Another small piece that I would offer is the need to deal immediately with the $500 per year mistake. Senior are owed that. I think it would be incumbent upon the government to act on that immediately and pay seniors what they are owed.

If there is any reason to redirect the wealth of the country into new programs aimed at eliminating poverty for thousands of men, women and children, I would have to say that this is the reason I stand in the House repeatedly on Bill C-28. In many cases, I am repeating many of the words I have said before, but they have to be repeated over and over again until the shame of poverty in Canada is eliminated.

I had breakfast today with the High Commissioner of India. Many Canadians have a view of India as a desperately poor country, but that country has a strategy such that it is setting about the elimination of poverty in India by the year 2020. Whether it succeeds or not, the very fact that India has that concerted effort is an example that this country must follow.

We had the grand vision of eliminating child poverty by the year 2000. We need another grand vision for Canada. We need leadership from the government and we need it to address poverty now.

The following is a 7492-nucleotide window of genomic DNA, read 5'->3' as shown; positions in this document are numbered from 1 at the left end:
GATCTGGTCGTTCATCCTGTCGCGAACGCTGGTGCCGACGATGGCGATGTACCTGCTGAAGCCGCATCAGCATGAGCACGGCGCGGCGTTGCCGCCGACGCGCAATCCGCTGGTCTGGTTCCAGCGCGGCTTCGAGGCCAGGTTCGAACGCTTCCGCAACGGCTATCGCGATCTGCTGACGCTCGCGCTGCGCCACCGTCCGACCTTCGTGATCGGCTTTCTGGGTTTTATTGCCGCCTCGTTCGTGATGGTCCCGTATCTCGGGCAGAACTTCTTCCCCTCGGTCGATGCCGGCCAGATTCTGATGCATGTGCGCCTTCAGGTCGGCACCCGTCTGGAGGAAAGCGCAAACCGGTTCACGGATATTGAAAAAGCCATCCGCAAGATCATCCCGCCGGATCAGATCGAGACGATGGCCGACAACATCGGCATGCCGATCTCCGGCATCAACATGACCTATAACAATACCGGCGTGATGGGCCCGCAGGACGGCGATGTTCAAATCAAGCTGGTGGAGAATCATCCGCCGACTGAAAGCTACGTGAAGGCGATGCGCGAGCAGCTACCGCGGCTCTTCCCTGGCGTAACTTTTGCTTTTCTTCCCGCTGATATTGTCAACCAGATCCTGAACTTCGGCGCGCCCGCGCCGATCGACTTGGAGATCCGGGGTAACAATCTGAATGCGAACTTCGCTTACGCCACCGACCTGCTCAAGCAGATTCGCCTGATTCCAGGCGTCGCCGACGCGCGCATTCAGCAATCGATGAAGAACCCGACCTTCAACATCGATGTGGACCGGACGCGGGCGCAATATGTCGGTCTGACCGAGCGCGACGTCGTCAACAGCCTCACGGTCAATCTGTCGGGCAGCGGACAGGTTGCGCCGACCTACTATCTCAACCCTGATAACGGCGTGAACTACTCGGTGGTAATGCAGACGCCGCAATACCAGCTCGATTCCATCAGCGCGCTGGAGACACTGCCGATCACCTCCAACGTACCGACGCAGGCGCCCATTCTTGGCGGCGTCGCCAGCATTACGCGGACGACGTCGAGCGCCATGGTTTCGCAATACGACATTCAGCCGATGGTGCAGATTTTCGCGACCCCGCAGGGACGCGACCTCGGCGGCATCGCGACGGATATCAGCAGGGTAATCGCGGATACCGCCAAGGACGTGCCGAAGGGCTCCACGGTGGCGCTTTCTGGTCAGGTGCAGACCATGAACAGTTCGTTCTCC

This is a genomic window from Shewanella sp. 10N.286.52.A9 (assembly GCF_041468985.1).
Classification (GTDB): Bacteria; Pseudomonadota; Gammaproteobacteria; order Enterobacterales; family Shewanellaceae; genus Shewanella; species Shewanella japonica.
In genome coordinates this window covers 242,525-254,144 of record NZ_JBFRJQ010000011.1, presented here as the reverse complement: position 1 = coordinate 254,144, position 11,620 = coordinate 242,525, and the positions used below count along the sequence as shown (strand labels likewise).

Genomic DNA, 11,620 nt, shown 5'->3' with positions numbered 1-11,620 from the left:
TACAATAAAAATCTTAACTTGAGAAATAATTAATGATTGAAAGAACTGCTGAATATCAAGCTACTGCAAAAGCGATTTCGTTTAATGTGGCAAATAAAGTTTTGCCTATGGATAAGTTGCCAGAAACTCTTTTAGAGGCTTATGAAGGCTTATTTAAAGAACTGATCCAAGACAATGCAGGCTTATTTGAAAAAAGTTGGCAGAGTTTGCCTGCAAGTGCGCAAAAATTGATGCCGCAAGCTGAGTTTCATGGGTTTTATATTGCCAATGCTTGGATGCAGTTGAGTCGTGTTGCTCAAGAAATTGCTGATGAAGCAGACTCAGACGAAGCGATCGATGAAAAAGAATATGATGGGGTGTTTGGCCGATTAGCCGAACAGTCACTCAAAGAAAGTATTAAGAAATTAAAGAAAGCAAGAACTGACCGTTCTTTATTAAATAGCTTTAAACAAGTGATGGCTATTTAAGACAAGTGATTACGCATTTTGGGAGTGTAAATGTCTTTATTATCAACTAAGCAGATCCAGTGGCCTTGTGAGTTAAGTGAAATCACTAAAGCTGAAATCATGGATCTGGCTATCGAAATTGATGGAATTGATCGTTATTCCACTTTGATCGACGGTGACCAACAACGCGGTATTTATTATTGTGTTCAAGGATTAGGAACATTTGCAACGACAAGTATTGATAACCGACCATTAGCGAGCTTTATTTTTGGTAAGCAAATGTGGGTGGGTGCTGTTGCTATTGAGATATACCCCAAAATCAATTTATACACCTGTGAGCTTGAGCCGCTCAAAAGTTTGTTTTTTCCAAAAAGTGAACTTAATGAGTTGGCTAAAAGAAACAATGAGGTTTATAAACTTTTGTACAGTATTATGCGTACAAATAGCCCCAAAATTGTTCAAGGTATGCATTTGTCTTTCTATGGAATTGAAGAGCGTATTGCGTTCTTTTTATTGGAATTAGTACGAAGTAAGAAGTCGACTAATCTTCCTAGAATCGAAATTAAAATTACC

Budget and Economic Statement Implementation Act, 2007Government Orders

December 11th, 2007 / 3:30 p.m.
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Wayne Marston NDP Hamilton East—Stoney Creek, ON

Mr. Speaker, I rise to speak to Bill C-28 one more time and I do so because of the significance of the implications for my riding of Hamilton East—Stoney Creek. Clearly Hamilton East—Stoney Creek and the entire community of Hamilton have a lot vested in the budget document, more because of what it does not do than what it does do.

Before I comment directly on Bill C-28, I will like to take a few moments in response to—

Budget and Economic Statement Implementation Act, 2007Government Orders

December 11th, 2007 / 3:25 p.m.
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James Bezan Conservative Selkirk—Interlake, MB

Mr. Speaker, I rise on a point of order. I know members of the NDP are trying to filibuster and are running out of things to say, but they have to stay on topic.

We are talking about Bill C-28, at third reading. Every comment made has to be about the substance of the bill. They cannot go on one tangent or another about what they do with money. They have to talk about the issues of Bill C-28. I would ask that you bring them to order.

Budget and Economic Statement Implementation Act, 2007Government Orders

December 11th, 2007 / 1:45 p.m.
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Peter Julian NDP Burnaby—New Westminster, BC

Mr. Speaker, it seems to be only NDPers in the House who are asking the intelligent questions about Bill C-28. The member's question is a very valid one.

We saw gutting of the health care system under the Liberals continued under the Conservatives. There are the recent cutbacks that I just cited in terms of the overall cutbacks to government departments. Rather than making sure the money is being adequately invested and ensuring that our health care program is adequately funded, the Conservatives are taking exactly the same approach as the Liberals.